Ian Messinger  21:21
Right. Well, that's even assuming they're, you know, searching on their phone, you know, they may just be picking up their phone and saying, you know, hey, Google, or Hey, Siri. And you know, at that point, they're not even seeing your website. But you know, Google is crawling that site looking for the answer to you know what, I forget if I mentioned this before, but last last Fourth of July weekend, our air conditioner didn't turn on. So is this mad dash to we need air conditioning repair not nature experts, and specifically air conditioner repair that works holiday weekends? That might be something I say, hey, what air conditioning repair people are open Fourth of July weekend, and Google is going to look and if it can find that information on your website, it's going to serve that up as Hey, check these guys out. You know, I may never see the website, I might just call right from there, I might see some other kind of listing and check it out.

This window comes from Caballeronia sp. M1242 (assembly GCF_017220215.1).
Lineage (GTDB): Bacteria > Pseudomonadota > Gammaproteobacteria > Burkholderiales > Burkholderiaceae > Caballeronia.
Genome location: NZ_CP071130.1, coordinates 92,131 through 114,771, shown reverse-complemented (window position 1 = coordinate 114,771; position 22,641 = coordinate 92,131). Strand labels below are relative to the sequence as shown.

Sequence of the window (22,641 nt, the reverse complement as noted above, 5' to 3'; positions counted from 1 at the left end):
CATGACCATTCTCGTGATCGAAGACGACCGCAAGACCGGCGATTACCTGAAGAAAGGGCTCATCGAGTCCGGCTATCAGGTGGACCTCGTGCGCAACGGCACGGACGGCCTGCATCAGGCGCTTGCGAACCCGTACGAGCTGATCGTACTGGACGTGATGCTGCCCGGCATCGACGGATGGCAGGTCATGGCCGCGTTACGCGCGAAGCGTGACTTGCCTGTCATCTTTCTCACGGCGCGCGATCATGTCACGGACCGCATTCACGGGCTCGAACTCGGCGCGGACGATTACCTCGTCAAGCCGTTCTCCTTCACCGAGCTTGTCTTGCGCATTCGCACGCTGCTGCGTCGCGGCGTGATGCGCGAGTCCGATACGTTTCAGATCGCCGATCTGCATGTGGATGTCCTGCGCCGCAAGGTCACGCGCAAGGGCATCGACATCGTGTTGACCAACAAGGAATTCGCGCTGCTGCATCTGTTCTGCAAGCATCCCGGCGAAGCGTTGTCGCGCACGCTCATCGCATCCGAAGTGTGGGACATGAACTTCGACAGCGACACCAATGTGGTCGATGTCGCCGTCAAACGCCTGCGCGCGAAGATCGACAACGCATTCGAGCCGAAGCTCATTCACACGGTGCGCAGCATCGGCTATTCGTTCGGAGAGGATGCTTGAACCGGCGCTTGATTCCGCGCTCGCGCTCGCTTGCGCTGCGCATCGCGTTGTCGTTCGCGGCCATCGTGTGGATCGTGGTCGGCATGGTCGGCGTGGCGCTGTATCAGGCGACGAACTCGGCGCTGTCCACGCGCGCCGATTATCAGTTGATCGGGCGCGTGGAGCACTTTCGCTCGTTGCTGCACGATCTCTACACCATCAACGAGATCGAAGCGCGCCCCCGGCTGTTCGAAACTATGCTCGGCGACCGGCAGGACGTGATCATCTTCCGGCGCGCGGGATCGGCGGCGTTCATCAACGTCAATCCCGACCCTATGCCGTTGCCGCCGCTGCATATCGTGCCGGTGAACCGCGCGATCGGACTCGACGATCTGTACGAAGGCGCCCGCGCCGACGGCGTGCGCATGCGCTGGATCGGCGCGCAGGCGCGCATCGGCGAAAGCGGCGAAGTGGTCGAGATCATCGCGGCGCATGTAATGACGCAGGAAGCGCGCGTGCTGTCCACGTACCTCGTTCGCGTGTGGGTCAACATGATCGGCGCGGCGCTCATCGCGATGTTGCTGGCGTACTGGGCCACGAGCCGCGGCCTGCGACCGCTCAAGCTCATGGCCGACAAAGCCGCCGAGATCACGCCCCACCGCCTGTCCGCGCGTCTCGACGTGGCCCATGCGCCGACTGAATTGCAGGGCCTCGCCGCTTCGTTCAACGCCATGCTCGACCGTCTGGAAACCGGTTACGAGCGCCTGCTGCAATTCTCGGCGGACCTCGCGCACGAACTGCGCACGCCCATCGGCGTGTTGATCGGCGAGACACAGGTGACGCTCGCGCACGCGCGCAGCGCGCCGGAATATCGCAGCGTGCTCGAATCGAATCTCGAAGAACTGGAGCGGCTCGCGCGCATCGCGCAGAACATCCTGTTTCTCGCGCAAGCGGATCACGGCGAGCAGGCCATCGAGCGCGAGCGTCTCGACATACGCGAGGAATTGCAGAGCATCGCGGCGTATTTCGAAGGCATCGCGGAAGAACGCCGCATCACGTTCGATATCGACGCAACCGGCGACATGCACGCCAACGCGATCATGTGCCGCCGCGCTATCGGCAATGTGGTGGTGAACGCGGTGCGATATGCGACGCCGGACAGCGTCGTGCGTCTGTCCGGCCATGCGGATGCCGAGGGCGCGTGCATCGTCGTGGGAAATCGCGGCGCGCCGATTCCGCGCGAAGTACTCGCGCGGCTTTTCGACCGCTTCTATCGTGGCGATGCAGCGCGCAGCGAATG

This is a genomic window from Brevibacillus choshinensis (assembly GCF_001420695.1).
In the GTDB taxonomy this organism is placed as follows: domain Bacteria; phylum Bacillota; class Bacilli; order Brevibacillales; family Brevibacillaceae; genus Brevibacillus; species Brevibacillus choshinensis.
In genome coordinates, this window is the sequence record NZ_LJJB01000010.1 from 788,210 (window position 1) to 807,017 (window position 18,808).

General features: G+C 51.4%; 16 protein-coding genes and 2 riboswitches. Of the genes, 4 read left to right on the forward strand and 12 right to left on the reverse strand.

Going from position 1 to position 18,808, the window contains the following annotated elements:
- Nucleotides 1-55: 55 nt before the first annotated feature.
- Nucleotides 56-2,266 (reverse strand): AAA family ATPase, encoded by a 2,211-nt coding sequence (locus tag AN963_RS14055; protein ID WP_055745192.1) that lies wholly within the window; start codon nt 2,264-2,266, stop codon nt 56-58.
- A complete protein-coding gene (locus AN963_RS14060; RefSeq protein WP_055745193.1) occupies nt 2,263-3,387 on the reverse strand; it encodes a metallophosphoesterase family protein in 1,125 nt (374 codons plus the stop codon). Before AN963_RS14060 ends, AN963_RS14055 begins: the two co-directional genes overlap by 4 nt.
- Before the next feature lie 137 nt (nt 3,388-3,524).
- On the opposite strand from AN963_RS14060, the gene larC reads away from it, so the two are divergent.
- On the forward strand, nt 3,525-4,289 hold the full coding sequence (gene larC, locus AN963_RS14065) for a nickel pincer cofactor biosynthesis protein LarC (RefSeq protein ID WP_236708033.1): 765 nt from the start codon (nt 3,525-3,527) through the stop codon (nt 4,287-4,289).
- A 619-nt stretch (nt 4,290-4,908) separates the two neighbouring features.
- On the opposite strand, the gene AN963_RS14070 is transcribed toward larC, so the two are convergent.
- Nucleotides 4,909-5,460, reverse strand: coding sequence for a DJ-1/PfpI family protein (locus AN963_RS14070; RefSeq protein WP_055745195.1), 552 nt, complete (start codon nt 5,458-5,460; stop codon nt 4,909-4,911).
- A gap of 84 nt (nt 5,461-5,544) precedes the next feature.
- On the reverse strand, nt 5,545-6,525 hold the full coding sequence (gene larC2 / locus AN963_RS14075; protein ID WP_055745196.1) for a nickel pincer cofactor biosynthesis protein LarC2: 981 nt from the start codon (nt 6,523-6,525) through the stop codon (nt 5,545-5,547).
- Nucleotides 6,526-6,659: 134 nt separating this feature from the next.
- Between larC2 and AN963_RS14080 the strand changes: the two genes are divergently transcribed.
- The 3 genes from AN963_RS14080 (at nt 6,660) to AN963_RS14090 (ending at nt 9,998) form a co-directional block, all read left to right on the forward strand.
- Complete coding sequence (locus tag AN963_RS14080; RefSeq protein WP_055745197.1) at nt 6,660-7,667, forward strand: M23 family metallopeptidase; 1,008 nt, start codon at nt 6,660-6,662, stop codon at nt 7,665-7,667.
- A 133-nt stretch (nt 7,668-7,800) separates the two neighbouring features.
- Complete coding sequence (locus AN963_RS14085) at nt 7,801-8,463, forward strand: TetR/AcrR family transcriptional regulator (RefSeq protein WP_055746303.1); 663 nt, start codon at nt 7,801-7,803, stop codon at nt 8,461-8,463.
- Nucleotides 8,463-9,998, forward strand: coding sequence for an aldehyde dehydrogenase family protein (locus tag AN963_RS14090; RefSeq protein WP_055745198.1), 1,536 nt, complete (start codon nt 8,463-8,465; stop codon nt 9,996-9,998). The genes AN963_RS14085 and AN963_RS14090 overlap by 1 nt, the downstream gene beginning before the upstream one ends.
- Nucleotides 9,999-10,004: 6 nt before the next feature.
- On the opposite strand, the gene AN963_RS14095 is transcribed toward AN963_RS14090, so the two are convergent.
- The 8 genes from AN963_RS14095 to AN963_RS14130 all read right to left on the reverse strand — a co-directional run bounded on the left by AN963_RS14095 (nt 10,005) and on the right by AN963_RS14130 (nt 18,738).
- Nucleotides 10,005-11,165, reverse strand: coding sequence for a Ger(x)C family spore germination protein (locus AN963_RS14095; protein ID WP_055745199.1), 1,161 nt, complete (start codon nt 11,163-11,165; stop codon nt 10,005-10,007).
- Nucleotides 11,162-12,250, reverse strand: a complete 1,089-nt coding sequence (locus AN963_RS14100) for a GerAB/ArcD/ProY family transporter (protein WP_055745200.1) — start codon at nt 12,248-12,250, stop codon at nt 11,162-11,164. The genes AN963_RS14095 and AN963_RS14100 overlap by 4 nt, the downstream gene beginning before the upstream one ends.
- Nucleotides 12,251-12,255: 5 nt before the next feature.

Paul Altobelli  22:08
So yeah, something as simple as we never close, call us anytime, day or night, even at 3am. Something that's simple. Could be the differentiator between going with HVAC guy A or B.

Announcer  22:26
You're listening to small business small talk powered by Hibu. Hibu is the country's leading provider of synchronized digital marketing for small businesses, delivering more visibility, more visitors, more leads and more customers. Visit us today @hibu.com. H-I-B-U. hibu.com.

Lauren Schenck  22:49
And we're back talking about local business websites with Paul Altobelli, Hibu's website product lead.

Ian Messinger  22:56
You had mentioned a week or two ago that you were looking at a bunch of HVAC websites for small businesses went across the country or...

Paul Altobelli  23:05